The oil will run out the spindle and into the bearing cavity. The oil cannot migrate back into the spindle because it must be forced uphill. Even if you tip the truck upside down, the oil will not run back into the inside of the spindle.

If you are planning on running with just gear oil, be sure to pack the bearings with a grease that is compatible with the gear oil. This is very important.

Then, BEFORE you drive it any distance, jack up both sides significantly and separately (not at the same time) or park the truck on a side hill for about 5 minutes EACH DIRECTION.

This will flood the bearing area with gear oil to start the process.

Then take it back to level ground, let it sit for about 10 minutes, then pull the fill plug and check your differential oil level again and top it off accordingly.

Believe me, this is the CORRECT procedure. I failed to do this to my Dad's 78 Chevy K20 Pickup when it was about 3 years old. I made it one mile when both rear spindles and wheel bearings seized. We had to use a torch to get it apart.

That is a memory that is burned into my backside.
I don't know - no disrespect intended, but if the gearlube doesn't migrate into the bearing cavity with out tipping the truck, could also be a problem. Those wheel bearings need to be continually washed with gear lube. The bearing action alone should push some gear lube back into the spindle, so the oil would need to be replenished. You say the oil can migrate into the bearing cavity by tipping, but it can't migrate out by tipping? That doesn't make sense unless there's some sort of one-way valve.
 
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Believe me, this is the CORRECT procedure. I failed to do this to my Dad's 78 Chevy K20 Pickup when it was about 3 years old. I made it one mile when both rear spindles and wheel bearings seized. We had to use a torch to get it apart.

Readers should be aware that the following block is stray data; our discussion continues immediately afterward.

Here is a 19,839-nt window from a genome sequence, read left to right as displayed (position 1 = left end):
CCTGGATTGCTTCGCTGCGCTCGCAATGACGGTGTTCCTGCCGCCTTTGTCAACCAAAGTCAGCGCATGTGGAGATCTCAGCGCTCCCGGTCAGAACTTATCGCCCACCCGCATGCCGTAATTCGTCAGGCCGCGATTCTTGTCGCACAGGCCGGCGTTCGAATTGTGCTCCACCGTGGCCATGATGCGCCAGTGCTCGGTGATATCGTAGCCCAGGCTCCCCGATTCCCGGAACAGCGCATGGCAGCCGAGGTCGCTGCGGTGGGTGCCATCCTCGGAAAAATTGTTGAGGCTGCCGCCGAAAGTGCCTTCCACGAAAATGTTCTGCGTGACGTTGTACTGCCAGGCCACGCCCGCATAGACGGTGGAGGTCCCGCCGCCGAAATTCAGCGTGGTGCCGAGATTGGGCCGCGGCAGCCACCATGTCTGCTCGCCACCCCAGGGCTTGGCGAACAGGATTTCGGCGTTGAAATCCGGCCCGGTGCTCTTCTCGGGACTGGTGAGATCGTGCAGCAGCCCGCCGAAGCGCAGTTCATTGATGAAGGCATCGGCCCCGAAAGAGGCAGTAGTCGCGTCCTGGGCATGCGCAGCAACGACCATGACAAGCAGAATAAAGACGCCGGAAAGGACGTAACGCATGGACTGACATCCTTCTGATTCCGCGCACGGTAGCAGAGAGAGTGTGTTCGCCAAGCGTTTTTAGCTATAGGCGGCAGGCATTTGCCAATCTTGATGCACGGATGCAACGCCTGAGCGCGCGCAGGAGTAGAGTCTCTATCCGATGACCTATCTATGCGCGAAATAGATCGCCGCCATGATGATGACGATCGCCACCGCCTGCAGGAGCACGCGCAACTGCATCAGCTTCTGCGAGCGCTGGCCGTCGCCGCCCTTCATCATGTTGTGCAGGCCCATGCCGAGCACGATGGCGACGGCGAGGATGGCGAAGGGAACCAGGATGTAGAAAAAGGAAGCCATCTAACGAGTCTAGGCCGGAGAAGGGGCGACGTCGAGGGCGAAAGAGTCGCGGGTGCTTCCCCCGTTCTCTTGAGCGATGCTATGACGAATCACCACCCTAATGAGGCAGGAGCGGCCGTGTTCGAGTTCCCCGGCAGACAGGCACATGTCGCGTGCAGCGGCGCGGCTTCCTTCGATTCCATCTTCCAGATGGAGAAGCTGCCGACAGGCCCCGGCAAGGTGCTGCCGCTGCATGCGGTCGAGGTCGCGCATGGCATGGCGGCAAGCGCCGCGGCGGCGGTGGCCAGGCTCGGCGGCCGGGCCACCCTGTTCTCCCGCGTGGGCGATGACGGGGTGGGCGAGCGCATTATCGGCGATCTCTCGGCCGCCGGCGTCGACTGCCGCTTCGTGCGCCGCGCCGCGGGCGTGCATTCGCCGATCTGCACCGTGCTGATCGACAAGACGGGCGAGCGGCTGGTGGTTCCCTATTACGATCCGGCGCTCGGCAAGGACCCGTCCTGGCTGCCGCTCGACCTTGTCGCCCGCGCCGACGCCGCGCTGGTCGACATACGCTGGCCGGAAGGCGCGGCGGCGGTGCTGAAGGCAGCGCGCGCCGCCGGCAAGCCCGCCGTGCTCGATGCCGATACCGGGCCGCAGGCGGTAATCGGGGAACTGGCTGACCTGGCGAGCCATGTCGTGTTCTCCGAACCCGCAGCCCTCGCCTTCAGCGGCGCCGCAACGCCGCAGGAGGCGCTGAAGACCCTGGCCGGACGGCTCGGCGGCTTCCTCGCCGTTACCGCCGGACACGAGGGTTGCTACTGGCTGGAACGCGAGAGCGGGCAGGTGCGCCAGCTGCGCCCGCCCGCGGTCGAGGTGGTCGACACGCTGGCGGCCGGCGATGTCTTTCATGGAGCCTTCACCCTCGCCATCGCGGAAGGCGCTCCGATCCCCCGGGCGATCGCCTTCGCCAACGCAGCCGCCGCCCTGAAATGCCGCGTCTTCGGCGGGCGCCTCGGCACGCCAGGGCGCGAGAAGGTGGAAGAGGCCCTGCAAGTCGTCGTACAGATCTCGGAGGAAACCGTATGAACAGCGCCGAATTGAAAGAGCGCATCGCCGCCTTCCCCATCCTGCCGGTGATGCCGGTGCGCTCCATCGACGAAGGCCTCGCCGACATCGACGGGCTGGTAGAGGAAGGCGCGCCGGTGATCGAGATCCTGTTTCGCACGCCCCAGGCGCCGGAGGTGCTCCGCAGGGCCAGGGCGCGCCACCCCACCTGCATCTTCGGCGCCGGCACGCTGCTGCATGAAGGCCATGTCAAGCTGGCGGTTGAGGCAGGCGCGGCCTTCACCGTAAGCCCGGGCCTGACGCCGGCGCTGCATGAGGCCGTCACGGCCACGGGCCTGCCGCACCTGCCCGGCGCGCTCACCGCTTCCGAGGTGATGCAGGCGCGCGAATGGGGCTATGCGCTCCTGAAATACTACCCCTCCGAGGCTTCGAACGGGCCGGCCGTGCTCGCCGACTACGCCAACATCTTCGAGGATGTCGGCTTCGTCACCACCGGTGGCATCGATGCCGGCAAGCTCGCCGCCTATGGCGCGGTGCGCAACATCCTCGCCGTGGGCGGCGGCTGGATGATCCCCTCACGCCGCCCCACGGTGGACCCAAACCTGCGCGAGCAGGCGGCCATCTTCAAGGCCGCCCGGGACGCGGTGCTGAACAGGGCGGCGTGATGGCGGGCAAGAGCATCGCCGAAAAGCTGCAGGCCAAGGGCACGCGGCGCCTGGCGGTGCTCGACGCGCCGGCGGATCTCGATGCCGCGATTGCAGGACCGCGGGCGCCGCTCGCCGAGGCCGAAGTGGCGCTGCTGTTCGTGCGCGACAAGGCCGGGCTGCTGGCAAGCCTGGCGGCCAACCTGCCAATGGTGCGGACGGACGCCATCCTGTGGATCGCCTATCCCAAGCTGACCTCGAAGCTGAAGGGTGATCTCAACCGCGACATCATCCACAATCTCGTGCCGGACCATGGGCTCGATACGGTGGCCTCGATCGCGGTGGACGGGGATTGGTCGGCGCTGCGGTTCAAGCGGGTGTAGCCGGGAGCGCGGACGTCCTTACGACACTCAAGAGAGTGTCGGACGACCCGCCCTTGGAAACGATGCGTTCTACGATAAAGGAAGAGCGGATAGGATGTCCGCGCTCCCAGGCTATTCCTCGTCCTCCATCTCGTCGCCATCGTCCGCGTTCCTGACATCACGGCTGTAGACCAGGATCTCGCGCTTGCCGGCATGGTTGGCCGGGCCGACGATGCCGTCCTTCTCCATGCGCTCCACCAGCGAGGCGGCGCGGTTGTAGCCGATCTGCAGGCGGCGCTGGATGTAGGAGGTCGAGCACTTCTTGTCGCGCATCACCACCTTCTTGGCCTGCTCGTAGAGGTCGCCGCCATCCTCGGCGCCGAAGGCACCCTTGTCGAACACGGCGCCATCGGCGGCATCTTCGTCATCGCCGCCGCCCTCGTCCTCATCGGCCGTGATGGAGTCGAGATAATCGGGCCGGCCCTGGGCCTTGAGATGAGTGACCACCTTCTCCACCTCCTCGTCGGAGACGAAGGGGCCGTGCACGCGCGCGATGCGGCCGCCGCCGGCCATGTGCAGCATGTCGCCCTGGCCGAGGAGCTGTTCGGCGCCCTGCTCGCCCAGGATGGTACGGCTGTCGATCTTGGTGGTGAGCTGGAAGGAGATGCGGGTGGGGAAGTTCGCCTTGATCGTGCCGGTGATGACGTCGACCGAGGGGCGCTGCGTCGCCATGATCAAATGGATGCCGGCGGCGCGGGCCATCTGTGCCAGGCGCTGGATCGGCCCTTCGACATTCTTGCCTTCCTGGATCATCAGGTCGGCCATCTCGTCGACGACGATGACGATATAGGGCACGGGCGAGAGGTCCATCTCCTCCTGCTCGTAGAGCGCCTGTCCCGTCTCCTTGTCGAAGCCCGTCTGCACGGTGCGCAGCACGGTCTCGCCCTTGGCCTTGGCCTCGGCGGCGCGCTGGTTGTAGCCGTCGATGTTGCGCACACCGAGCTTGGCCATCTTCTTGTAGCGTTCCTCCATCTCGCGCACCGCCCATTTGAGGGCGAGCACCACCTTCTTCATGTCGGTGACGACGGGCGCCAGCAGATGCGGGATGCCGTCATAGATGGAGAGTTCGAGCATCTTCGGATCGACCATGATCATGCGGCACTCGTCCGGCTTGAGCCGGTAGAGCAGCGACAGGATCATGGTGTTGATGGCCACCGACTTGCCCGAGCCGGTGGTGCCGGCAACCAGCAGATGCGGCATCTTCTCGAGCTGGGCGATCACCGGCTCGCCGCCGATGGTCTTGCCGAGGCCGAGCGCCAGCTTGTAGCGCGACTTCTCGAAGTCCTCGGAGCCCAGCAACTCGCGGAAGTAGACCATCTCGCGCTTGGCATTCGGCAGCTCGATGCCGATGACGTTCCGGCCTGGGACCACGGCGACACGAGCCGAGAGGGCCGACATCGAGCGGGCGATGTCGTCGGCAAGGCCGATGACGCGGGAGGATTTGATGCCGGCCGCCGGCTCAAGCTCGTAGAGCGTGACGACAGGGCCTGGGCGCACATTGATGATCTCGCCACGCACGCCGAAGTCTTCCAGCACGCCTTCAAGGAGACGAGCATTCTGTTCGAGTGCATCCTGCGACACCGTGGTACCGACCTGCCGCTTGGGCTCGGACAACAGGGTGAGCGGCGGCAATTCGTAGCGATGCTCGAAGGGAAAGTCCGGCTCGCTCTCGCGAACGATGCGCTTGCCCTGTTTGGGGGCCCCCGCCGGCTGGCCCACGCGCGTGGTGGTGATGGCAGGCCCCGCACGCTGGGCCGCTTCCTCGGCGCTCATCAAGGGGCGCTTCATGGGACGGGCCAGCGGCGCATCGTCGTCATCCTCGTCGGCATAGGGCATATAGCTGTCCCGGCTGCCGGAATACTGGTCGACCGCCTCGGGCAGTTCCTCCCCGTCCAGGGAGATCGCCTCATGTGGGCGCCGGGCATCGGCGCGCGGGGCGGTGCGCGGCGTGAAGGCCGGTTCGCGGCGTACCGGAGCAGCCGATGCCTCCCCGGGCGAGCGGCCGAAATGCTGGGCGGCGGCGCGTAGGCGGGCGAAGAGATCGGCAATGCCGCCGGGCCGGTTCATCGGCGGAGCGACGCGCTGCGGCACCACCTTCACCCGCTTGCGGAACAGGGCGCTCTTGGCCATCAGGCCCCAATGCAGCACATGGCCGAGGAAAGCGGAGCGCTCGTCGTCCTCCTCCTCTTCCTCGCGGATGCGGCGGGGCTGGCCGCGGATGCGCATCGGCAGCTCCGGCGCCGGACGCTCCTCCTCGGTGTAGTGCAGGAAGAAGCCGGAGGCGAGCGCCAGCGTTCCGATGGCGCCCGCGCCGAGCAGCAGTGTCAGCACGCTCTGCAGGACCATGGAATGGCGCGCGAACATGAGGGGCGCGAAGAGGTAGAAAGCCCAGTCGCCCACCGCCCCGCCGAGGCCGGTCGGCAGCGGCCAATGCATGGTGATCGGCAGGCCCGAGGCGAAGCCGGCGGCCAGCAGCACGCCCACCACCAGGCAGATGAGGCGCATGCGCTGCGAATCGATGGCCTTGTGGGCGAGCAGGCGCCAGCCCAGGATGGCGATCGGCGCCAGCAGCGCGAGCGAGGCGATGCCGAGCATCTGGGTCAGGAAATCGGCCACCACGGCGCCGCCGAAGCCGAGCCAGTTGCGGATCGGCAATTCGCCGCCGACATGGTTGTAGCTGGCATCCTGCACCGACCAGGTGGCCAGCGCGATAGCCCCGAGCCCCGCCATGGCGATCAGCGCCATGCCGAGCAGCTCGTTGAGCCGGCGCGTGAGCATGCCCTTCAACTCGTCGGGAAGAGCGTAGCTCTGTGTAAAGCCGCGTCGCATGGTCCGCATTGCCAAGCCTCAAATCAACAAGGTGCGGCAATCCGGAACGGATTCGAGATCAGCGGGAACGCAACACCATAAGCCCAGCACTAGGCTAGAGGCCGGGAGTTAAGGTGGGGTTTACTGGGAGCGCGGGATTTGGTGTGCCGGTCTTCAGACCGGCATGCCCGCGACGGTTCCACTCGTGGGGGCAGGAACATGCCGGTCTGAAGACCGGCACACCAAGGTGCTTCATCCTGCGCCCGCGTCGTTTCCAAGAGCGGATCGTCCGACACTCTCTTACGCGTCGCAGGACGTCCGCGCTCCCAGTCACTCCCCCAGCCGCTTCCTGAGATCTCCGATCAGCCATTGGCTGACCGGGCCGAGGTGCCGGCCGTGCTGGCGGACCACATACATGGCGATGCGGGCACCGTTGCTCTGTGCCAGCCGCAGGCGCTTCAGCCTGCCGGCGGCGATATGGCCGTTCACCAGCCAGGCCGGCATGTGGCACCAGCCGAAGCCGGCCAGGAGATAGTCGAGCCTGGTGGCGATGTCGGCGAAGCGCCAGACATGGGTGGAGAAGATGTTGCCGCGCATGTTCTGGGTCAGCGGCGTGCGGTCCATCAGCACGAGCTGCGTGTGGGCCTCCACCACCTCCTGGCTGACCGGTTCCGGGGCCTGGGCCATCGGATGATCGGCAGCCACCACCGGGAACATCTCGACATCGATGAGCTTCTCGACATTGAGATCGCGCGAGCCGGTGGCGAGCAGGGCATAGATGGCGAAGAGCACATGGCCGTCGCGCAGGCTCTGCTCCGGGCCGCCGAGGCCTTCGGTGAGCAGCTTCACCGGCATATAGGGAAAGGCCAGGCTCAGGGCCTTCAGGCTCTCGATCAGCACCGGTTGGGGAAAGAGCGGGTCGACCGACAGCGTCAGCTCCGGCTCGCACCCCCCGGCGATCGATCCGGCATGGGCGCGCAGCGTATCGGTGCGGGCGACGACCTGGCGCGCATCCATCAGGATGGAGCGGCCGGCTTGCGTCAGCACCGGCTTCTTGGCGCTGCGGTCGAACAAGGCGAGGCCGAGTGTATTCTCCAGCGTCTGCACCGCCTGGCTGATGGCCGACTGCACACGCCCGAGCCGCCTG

That is a memory that is burned into my backside.
Memory's that are burned into your backside are not soon forgotten, mine was when i was a teenager, and rolled my dads beloved 1963 VW bug on it's roof. I'll say this, my dad is now 93 years old, he still reminds me of this mistake every year when we get together for Thanksgiving dinner.
 
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I don't know - no disrespect intended, but if the gearlube doesn't migrate into the bearing cavity with out tipping the truck, could also be a problem. Those wheel bearings need to be continually washed with gear lube. The bearing action alone should push some gear lube back into the spindle, so the oil would need to be replenished. You say the oil can migrate into the bearing cavity by tipping, but it can't migrate out by tipping? That doesn't make sense unless there's some sort of one-way valve.
Every time you turn a corner,the gear lube runs down the axle housing, out the spindle, and fills the bearing cavity of the hub. Eventually, the axle housing reached an equilibrium with the bearing housings and the level stays the same. You must tip the truck INITIALLY to fill the cavity. Then you go back and check the differential oil level because some of what you put into there is now in the hubs. Liquids will reach a level full condition while at rest.

During operation, it's a tornado of fluid inside there, so it's very "active" and it will run down the axle tubes as needed.

ALL Dana 60's and 70's operate on gear oil filled hubs. The procedure I posted above was pulled from a Motor brand rebuild manual from 1978.